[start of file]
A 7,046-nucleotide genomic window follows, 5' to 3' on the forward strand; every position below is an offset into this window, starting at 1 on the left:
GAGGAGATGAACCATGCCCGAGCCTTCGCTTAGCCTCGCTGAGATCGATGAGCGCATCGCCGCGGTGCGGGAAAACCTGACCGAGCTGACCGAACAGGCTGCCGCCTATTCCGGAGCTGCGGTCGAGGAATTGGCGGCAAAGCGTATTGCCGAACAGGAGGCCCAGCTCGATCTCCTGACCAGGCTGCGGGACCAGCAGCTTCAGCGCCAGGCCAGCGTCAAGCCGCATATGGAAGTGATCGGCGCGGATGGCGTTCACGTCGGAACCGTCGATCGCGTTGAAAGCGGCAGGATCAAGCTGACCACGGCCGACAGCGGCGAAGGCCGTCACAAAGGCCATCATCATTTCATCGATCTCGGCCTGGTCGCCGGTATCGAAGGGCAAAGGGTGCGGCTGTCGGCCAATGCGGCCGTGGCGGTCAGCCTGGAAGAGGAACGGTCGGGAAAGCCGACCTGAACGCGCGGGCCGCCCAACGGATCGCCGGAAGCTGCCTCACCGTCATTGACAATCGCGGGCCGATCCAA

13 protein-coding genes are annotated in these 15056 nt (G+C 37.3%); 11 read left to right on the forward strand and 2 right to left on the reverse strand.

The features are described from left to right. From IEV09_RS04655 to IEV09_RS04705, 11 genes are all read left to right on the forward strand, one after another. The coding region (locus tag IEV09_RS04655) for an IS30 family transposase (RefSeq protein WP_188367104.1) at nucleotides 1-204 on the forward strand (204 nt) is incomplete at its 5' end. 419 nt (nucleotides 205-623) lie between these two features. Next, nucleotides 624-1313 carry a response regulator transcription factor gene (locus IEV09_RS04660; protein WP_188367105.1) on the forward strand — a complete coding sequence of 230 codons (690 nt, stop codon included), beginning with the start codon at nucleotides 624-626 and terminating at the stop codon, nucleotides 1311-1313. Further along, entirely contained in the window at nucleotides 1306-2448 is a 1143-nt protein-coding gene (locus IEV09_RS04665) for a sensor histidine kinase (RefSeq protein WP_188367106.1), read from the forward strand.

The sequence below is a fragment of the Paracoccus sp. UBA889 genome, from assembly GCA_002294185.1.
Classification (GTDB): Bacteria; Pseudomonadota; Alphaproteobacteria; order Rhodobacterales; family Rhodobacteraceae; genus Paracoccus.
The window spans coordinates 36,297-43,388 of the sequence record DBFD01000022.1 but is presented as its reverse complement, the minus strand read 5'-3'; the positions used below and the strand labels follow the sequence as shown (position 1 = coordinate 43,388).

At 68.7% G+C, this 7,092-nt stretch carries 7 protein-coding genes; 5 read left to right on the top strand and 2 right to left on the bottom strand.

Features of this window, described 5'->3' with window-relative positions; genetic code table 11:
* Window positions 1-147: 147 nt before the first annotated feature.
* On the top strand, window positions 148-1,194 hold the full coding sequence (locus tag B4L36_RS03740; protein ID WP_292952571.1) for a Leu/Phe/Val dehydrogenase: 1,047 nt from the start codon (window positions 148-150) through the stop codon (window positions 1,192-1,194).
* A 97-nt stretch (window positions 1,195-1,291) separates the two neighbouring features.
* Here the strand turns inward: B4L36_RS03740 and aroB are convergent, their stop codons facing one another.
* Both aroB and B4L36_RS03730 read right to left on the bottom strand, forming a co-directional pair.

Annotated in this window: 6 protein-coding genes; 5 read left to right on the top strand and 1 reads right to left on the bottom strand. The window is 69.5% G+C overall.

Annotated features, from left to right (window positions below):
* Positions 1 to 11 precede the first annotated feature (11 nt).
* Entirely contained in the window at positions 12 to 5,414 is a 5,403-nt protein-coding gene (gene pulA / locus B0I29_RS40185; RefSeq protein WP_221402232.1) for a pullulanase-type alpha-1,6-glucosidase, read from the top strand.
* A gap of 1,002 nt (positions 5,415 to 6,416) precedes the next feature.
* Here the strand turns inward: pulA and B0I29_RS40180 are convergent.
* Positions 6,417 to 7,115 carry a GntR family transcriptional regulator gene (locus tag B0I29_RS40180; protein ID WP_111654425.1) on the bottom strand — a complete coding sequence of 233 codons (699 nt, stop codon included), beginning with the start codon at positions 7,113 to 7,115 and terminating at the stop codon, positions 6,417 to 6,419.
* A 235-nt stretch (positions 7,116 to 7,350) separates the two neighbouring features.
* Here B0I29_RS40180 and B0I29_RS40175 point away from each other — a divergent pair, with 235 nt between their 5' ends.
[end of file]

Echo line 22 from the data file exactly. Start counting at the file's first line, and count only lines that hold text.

* A 235-nt stretch (positions 7,116 to 7,350) separates the two neighbouring features.